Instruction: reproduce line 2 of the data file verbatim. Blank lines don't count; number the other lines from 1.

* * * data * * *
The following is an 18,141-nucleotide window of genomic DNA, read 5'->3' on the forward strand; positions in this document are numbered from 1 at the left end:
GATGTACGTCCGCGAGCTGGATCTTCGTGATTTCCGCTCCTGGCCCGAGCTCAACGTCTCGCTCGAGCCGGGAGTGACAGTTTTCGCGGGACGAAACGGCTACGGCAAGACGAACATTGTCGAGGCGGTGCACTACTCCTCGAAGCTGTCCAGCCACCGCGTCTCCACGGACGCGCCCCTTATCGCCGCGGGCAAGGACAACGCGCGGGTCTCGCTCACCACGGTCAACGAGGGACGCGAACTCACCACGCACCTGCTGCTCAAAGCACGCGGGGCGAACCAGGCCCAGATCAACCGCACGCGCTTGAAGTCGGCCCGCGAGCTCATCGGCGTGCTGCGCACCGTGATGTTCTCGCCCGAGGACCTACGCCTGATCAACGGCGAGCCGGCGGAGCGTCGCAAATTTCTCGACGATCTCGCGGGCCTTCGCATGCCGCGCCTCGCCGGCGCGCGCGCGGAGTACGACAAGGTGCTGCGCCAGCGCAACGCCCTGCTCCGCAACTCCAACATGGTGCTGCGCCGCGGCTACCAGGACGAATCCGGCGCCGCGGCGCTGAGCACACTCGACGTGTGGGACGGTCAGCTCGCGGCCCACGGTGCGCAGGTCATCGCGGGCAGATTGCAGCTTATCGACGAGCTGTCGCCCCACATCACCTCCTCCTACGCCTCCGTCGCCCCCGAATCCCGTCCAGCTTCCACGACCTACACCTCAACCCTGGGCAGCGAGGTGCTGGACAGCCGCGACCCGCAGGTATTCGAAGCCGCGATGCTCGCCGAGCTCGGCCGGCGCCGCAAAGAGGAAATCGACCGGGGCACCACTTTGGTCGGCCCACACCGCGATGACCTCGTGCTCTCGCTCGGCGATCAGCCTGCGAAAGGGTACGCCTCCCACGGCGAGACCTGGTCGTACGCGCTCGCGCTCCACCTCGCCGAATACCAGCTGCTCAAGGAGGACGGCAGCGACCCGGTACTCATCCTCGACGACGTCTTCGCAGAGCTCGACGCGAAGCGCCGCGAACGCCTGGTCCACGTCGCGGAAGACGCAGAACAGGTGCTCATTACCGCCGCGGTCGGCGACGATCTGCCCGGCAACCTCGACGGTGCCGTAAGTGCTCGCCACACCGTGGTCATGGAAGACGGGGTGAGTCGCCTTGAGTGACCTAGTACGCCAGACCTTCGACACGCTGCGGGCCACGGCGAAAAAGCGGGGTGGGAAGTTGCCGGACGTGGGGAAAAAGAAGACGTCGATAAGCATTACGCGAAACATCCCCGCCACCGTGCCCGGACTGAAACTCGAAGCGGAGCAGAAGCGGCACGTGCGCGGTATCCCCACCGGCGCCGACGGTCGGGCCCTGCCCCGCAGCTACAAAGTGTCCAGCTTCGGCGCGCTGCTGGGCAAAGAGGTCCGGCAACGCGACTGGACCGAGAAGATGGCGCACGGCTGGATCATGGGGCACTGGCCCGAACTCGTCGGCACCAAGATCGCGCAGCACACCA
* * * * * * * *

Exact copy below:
GATGTACGTCCGCGAGCTGGATCTTCGTGATTTCCGCTCCTGGCCCGAGCTCAACGTCTCGCTCGAGCCGGGAGTGACAGTTTTCGCGGGACGAAACGGCTACGGCAAGACGAACATTGTCGAGGCGGTGCACTACTCCTCGAAGCTGTCCAGCCACCGCGTCTCCACGGACGCGCCCCTTATCGCCGCGGGCAAGGACAACGCGCGGGTCTCGCTCACCACGGTCAACGAGGGACGCGAACTCACCACGCACCTGCTGCTCAAAGCACGCGGGGCGAACCAGGCCCAGATCAACCGCACGCGCTTGAAGTCGGCCCGCGAGCTCATCGGCGTGCTGCGCACCGTGATGTTCTCGCCCGAGGACCTACGCCTGATCAACGGCGAGCCGGCGGAGCGTCGCAAATTTCTCGACGATCTCGCGGGCCTTCGCATGCCGCGCCTCGCCGGCGCGCGCGCGGAGTACGACAAGGTGCTGCGCCAGCGCAACGCCCTGCTCCGCAACTCCAACATGGTGCTGCGCCGCGGCTACCAGGACGAATCCGGCGCCGCGGCGCTGAGCACACTCGACGTGTGGGACGGTCAGCTCGCGGCCCACGGTGCGCAGGTCATCGCGGGCAGATTGCAGCTTATCGACGAGCTGTCGCCCCACATCACCTCCTCCTACGCCTCCGTCGCCCCCGAATCCCGTCCAGCTTCCACGACCTACACCTCAACCCTGGGCAGCGAGGTGCTGGACAGCCGCGACCCGCAGGTATTCGAAGCCGCGATGCTCGCCGAGCTCGGCCGGCGCCGCAAAGAGGAAATCGACCGGGGCACCACTTTGGTCGGCCCACACCGCGATGACCTCGTGCTCTCGCTCGGCGATCAGCCTGCGAAAGGGTACGCCTCCCACGGCGAGACCTGGTCGTACGCGCTCGCGCTCCACCTCGCCGAATACCAGCTGCTCAAGGAGGACGGCAGCGACCCGGTACTCATCCTCGACGACGTCTTCGCAGAGCTCGACGCGAAGCGCCGCGAACGCCTGGTCCACGTCGCGGAAGACGCAGAACAGGTGCTCATTACCGCCGCGGTCGGCGACGATCTGCCCGGCAACCTCGACGGTGCCGTAAGTGCTCGCCACACCGTGGTCATGGAAGACGGGGTGAGTCGCCTTGAGTGACCTAGTACGCCAGACCTTCGACACGCTGCGGGCCACGGCGAAAAAGCGGGGTGGGAAGTTGCCGGACGTGGGGAAAAAGAAGACGTCGATAAGCATTACGCGAAACATCCCCGCCACCGTGCCCGGACTGAAACTCGAAGCGGAGCAGAAGCGGCACGTGCGCGGTATCCCCACCGGCGCCGACGGTCGGGCCCTGCCCCGCAGCTACAAAGTGTCCAGCTTCGGCGCGCTGCTGGGCAAAGAGGTCCGGCAACGCGACTGGACCGAGAAGATGGCGCACGGCTGGATCATGGGGCACTGGCCCGAACTCGTCGGCACCAAGATCGCGCAGCACACCA